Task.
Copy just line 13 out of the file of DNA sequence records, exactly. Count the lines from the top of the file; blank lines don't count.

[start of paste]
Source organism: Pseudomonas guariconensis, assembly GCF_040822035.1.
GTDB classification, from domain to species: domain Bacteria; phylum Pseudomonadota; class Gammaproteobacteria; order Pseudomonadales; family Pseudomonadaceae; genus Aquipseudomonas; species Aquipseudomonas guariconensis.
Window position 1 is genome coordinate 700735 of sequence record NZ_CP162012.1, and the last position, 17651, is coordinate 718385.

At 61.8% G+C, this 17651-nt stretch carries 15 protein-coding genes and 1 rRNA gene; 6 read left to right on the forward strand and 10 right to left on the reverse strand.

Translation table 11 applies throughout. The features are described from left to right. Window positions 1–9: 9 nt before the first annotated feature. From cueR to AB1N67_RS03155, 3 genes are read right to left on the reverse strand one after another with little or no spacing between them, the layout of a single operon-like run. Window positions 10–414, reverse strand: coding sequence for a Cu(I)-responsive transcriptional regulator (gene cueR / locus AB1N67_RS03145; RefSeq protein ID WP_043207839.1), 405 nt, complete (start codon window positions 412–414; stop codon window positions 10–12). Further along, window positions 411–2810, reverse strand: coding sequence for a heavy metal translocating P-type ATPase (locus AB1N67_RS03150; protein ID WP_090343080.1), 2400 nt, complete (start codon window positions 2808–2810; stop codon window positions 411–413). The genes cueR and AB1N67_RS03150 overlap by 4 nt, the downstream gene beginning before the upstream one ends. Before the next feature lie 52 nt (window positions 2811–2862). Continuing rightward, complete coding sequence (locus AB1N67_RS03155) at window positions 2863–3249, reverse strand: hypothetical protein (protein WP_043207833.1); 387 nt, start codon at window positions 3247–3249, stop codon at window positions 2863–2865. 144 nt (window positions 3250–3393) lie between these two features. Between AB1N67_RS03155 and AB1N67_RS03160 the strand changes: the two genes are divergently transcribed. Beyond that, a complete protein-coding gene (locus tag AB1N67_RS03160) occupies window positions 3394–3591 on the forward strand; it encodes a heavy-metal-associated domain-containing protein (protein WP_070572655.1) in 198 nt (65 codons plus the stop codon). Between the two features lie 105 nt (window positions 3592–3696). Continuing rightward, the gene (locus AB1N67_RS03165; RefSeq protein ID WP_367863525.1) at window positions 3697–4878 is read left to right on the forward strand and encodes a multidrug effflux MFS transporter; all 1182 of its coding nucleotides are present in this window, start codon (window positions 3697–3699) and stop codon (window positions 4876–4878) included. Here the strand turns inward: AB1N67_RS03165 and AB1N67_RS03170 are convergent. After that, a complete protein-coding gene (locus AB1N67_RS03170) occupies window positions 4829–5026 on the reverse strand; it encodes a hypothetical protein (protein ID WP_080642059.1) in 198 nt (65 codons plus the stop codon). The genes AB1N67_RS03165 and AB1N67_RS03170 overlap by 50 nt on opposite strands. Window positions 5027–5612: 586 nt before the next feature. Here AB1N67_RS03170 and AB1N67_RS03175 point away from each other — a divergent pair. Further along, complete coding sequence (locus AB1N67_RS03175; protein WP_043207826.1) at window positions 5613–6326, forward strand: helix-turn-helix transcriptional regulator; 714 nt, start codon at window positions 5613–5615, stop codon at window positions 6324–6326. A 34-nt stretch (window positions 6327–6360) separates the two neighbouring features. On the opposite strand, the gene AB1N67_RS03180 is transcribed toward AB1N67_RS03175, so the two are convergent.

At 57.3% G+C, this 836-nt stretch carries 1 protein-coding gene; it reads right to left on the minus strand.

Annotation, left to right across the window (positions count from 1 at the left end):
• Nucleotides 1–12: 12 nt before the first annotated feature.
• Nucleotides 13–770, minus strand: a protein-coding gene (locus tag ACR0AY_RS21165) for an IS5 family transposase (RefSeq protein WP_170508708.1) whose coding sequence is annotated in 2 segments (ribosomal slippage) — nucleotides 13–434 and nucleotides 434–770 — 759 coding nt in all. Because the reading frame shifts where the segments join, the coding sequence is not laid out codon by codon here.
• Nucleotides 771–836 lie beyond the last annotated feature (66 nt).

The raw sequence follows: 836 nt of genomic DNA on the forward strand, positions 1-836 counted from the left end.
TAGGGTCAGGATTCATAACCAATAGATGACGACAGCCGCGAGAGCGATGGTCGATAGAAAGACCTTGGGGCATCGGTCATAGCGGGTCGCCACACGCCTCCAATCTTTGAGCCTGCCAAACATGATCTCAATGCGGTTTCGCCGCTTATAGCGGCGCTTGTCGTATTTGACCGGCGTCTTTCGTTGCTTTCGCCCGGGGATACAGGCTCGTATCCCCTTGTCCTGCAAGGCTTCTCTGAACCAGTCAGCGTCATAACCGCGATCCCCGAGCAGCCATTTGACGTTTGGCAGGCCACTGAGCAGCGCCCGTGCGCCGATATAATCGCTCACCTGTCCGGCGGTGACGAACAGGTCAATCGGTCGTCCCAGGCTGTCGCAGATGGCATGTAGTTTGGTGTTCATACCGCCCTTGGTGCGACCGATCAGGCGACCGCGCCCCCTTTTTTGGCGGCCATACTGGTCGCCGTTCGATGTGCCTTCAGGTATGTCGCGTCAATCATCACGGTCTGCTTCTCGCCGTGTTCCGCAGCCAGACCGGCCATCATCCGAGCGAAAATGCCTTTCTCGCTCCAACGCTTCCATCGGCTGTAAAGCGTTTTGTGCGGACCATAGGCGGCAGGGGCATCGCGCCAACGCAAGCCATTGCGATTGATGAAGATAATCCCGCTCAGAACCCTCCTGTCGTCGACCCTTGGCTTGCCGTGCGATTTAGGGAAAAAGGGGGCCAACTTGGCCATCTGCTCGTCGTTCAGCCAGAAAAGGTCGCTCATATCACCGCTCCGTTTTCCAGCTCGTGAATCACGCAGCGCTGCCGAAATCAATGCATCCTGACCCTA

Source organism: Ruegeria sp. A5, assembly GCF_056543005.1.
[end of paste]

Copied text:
Source organism: Ruegeria sp. A5, assembly GCF_056543005.1.